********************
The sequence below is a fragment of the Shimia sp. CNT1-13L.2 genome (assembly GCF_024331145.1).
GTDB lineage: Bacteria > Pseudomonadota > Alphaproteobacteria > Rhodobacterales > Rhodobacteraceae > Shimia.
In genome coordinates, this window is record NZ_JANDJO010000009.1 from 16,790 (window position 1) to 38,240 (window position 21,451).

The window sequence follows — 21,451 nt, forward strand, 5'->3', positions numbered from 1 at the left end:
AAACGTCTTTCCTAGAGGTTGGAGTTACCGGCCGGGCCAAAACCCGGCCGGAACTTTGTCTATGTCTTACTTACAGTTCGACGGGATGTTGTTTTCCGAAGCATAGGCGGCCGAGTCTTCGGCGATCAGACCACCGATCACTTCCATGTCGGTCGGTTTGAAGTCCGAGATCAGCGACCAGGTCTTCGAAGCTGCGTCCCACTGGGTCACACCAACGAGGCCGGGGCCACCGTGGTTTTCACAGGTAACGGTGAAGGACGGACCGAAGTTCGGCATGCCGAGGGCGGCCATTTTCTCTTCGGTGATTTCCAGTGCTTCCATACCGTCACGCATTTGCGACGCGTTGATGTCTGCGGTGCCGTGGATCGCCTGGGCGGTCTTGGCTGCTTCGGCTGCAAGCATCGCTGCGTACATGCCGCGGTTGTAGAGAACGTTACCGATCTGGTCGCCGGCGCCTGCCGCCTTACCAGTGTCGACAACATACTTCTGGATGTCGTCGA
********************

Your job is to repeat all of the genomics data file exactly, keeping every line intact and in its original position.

The sequence below is a fragment of the Shimia sp. CNT1-13L.2 genome (assembly GCF_024331145.1).
GTDB lineage: Bacteria > Pseudomonadota > Alphaproteobacteria > Rhodobacterales > Rhodobacteraceae > Shimia.
In genome coordinates, this window is record NZ_JANDJO010000009.1 from 16,790 (window position 1) to 38,240 (window position 21,451).

The window sequence follows — 21,451 nt, forward strand, 5'->3', positions numbered from 1 at the left end:
AAACGTCTTTCCTAGAGGTTGGAGTTACCGGCCGGGCCAAAACCCGGCCGGAACTTTGTCTATGTCTTACTTACAGTTCGACGGGATGTTGTTTTCCGAAGCATAGGCGGCCGAGTCTTCGGCGATCAGACCACCGATCACTTCCATGTCGGTCGGTTTGAAGTCCGAGATCAGCGACCAGGTCTTCGAAGCTGCGTCCCACTGGGTCACACCAACGAGGCCGGGGCCACCGTGGTTTTCACAGGTAACGGTGAAGGACGGACCGAAGTTCGGCATGCCGAGGGCGGCCATTTTCTCTTCGGTGATTTCCAGTGCTTCCATACCGTCACGCATTTGCGACGCGTTGATGTCTGCGGTGCCGTGGATCGCCTGGGCGGTCTTGGCTGCTTCGGCTGCAAGCATCGCTGCGTACATGCCGCGGTTGTAGAGAACGTTACCGATCTGGTCGCCGGCGCCTGCCGCCTTACCAGTGTCGACAACATACTTCTGGATGTCGTCGA